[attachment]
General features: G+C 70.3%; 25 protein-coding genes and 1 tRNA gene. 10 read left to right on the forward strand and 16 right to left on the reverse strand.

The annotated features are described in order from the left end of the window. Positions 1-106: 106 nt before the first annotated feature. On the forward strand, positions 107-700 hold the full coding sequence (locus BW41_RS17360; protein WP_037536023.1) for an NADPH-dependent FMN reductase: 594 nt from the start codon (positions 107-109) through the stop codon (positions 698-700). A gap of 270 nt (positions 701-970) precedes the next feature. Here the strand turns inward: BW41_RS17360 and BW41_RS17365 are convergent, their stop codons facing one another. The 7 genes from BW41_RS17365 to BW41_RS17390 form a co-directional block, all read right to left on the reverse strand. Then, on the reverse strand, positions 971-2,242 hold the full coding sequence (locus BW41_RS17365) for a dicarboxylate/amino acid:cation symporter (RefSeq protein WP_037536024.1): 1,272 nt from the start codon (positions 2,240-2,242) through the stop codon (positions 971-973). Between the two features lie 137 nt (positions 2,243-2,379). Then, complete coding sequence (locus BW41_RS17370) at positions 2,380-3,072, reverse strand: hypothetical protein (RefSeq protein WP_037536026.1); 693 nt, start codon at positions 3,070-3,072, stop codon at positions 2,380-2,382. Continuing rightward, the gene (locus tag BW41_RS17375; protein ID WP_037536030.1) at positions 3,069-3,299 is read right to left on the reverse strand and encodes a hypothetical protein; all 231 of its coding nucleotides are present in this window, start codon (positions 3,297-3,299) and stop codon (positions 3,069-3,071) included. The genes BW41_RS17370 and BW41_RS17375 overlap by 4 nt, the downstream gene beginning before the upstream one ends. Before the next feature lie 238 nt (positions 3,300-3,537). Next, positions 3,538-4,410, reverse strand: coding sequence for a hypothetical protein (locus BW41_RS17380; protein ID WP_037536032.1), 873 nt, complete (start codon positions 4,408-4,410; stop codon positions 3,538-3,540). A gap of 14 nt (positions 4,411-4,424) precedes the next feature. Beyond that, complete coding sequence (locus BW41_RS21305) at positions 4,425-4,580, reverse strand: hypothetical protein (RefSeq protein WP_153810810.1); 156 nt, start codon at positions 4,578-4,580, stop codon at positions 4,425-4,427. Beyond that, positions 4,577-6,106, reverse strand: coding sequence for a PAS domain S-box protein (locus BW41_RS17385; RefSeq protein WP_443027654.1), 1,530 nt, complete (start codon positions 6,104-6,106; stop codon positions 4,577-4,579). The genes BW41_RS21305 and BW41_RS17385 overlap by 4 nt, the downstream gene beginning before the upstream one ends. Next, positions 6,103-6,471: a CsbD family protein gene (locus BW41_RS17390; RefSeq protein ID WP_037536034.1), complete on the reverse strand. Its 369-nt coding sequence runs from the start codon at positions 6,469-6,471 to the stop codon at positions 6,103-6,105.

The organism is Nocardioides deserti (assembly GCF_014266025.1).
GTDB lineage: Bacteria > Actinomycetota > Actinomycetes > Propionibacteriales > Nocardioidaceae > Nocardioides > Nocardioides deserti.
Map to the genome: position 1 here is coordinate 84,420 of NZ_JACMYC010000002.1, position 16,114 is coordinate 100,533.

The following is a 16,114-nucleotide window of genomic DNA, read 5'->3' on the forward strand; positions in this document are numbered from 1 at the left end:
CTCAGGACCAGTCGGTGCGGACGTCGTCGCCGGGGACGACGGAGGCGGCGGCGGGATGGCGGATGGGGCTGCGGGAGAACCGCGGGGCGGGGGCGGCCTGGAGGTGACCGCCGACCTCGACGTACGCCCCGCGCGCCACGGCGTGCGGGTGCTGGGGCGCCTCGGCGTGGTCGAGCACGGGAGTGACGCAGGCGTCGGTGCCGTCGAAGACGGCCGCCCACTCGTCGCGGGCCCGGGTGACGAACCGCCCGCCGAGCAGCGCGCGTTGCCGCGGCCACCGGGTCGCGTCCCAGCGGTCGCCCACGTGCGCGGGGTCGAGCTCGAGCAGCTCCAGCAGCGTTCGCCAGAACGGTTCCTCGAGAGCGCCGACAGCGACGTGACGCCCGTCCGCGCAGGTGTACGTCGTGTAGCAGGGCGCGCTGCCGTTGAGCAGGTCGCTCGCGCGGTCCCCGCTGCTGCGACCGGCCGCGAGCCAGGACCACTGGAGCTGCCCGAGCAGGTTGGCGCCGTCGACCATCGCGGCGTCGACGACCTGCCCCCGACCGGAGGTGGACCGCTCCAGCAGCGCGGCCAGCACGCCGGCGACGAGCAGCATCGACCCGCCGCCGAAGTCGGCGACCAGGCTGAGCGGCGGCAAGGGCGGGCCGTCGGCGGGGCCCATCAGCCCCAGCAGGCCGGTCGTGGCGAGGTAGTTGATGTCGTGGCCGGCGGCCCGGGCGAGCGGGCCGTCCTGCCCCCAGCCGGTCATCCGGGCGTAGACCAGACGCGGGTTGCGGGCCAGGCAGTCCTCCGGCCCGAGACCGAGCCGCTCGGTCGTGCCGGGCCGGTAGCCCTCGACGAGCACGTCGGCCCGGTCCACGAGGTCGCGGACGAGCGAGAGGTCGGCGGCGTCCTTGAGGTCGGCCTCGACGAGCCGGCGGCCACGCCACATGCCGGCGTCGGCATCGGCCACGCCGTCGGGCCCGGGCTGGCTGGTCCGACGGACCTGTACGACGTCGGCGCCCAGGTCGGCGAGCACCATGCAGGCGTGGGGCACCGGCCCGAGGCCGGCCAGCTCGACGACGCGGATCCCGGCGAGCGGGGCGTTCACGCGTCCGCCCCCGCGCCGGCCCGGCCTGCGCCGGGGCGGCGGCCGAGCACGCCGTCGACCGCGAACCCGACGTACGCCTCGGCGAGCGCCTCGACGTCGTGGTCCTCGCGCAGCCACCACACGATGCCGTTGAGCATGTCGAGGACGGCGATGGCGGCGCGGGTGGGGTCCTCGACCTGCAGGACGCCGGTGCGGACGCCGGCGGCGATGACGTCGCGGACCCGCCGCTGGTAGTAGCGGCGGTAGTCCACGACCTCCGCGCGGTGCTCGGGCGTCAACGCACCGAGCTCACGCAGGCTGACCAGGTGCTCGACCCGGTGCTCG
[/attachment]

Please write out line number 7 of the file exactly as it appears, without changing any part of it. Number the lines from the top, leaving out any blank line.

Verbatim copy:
CTCAGGACCAGTCGGTGCGGACGTCGTCGCCGGGGACGACGGAGGCGGCGGCGGGATGGCGGATGGGGCTGCGGGAGAACCGCGGGGCGGGGGCGGCCTGGAGGTGACCGCCGACCTCGACGTACGCCCCGCGCGCCACGGCGTGCGGGTGCTGGGGCGCCTCGGCGTGGTCGAGCACGGGAGTGACGCAGGCGTCGGTGCCGTCGAAGACGGCCGCCCACTCGTCGCGGGCCCGGGTGACGAACCGCCCGCCGAGCAGCGCGCGTTGCCGCGGCCACCGGGTCGCGTCCCAGCGGTCGCCCACGTGCGCGGGGTCGAGCTCGAGCAGCTCCAGCAGCGTTCGCCAGAACGGTTCCTCGAGAGCGCCGACAGCGACGTGACGCCCGTCCGCGCAGGTGTACGTCGTGTAGCAGGGCGCGCTGCCGTTGAGCAGGTCGCTCGCGCGGTCCCCGCTGCTGCGACCGGCCGCGAGCCAGGACCACTGGAGCTGCCCGAGCAGGTTGGCGCCGTCGACCATCGCGGCGTCGACGACCTGCCCCCGACCGGAGGTGGACCGCTCCAGCAGCGCGGCCAGCACGCCGGCGACGAGCAGCATCGACCCGCCGCCGAAGTCGGCGACCAGGCTGAGCGGCGGCAAGGGCGGGCCGTCGGCGGGGCCCATCAGCCCCAGCAGGCCGGTCGTGGCGAGGTAGTTGATGTCGTGGCCGGCGGCCCGGGCGAGCGGGCCGTCCTGCCCCCAGCCGGTCATCCGGGCGTAGACCAGACGCGGGTTGCGGGCCAGGCAGTCCTCCGGCCCGAGACCGAGCCGCTCGGTCGTGCCGGGCCGGTAGCCCTCGACGAGCACGTCGGCCCGGTCCACGAGGTCGCGGACGAGCGAGAGGTCGGCGGCGTCCTTGAGGTCGGCCTCGACGAGCCGGCGGCCACGCCACATGCCGGCGTCGGCATCGGCCACGCCGTCGGGCCCGGGCTGGCTGGTCCGACGGACCTGTACGACGTCGGCGCCCAGGTCGGCGAGCACCATGCAGGCGTGGGGCACCGGCCCGAGGCCGGCCAGCTCGACGACGCGGATCCCGGCGAGCGGGGCGTTCACGCGTCCGCCCCCGCGCCGGCCCGGCCTGCGCCGGGGCGGCGGCCGAGCACGCCGTCGACCGCGAACCCGACGTACGCCTCGGCGAGCGCCTCGACGTCGTGGTCCTCGCGCAGCCACCACACGATGCCGTTGAGCATGTCGAGGACGGCGATGGCGGCGCGGGTGGGGTCCTCGACCTGCAGGACGCCGGTGCGGACGCCGGCGGCGATGACGTCGCGGACCCGCCGCTGGTAGTAGCGGCGGTAGTCCACGACCTCCGCGCGGTGCTCGGGCGTCAACGCACCGAGCTCACGCAGGCTGACCAGGTGCTCGACCCGGTGCTCG